Beth Goodier, 20, from Stockport suffers from the Kleine-Levin Syndrome, also known as the 'Sleeping Beauty' syndrome, often sleeping up to 22 hours every night.
Goodier's neurological disorder started when she was only 16 and kicks in every five weeks, at which point she requires 24-hour care and can sleep anywhere between one to three weeks.
When an episode strikes, the sufferer can feel irritable, disorientated and want to eat excessive amounts of food, reported the Daily Mail.
Appearing on BBC Breakfast on 20 October, Goodier expressed her frustration saying:
"I spend half of my life in bed. The onset for most people is adolescence, when you are at college, university, getting a job, finding out who you are. It [Kleine-Levin Syndrome] takes all that away from you at a crucial time. My life is on hold. I only remember snippets of an episode, so it's like half of my life disappears."
Goodier appeared on the show accompanied by her mother Janine who added, "When she's up, all she does really is, she's either in bed or on the sofa and she'll watch telly, often the same things over and over again as she likes predictability."
When Goodier is not asleep, she is still pretty much in a dazed state, confused and unable to tell the difference between the reality and dreams.
Between episodes, most people express being depressed as a result of the condition.
Goodier has been unable to move out of her parents' home or attend university due to the lingering condition. Her mother has been unable to continue working as she takes care of her daughter who is in a child-like state when awake and requires supervision.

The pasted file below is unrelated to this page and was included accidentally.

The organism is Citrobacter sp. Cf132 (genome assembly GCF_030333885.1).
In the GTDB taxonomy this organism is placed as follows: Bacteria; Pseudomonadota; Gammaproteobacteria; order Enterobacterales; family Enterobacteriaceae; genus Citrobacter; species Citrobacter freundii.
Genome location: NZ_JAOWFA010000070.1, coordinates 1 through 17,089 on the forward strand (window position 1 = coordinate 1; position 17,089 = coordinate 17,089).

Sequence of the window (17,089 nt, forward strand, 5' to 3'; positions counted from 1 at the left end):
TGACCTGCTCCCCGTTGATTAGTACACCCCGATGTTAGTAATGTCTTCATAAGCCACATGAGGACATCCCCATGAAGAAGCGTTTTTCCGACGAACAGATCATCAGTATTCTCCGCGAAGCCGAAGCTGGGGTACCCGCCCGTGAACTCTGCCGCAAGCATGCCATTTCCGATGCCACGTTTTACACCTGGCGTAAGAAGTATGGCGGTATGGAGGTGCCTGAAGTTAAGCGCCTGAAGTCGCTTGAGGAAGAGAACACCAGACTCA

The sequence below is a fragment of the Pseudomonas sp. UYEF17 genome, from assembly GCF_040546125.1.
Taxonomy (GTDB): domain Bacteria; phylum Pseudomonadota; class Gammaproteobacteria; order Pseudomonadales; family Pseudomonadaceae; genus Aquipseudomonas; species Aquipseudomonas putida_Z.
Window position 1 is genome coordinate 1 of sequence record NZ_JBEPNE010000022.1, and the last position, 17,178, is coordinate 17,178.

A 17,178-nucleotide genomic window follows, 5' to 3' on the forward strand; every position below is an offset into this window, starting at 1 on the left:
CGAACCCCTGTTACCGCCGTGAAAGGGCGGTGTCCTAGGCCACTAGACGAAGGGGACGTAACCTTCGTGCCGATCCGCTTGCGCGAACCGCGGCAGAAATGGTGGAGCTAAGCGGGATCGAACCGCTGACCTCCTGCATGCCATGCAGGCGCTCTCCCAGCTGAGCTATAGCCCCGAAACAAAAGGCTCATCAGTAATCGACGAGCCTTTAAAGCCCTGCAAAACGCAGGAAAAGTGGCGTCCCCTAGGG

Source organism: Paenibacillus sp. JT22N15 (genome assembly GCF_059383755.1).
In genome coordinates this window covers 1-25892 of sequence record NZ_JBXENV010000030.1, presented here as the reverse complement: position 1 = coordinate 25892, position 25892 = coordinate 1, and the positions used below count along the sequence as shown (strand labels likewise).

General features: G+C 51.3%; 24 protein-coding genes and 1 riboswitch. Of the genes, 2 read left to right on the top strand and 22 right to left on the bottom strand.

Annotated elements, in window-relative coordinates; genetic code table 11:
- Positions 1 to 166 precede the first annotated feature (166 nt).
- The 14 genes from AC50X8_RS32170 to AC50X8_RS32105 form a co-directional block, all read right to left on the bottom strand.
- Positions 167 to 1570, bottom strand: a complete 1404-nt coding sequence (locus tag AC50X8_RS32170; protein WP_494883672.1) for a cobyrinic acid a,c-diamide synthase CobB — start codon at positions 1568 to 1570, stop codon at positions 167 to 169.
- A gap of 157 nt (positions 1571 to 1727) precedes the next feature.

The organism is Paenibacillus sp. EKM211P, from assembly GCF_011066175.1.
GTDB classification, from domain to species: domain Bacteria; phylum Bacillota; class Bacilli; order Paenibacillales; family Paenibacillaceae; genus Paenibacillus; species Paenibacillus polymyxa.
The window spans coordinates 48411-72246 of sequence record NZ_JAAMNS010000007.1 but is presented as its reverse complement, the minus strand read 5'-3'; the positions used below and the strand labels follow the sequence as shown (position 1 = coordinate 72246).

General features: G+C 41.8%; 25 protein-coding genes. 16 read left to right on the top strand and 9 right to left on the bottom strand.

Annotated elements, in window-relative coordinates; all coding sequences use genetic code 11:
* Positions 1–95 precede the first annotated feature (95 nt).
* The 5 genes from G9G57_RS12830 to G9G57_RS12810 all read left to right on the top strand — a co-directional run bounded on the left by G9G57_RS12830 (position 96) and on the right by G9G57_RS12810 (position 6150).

Janine says the family tries to spend quality time with Goodier when she is awake.
"On the odd time she's well we don't say any more, 'We'll do that next week'. We do it now when she's well because that might be the only time you get," said Janine.
An estimated 1,000 people suffer from the rare disorder worldwide with 70% of the victims being men.
It is still unclear what triggers the condition and a cure is yet to be found.
The disease often strikes during adolescence and tends to start after an infection or illness.
Doctors predict the condition usually wears out after 10-15 years.
"I want to be able to do something productive in the time when I'm well. I want to be productive for society. There are Facebook groups, which have really helped," said Goodier on BBC Inside Out.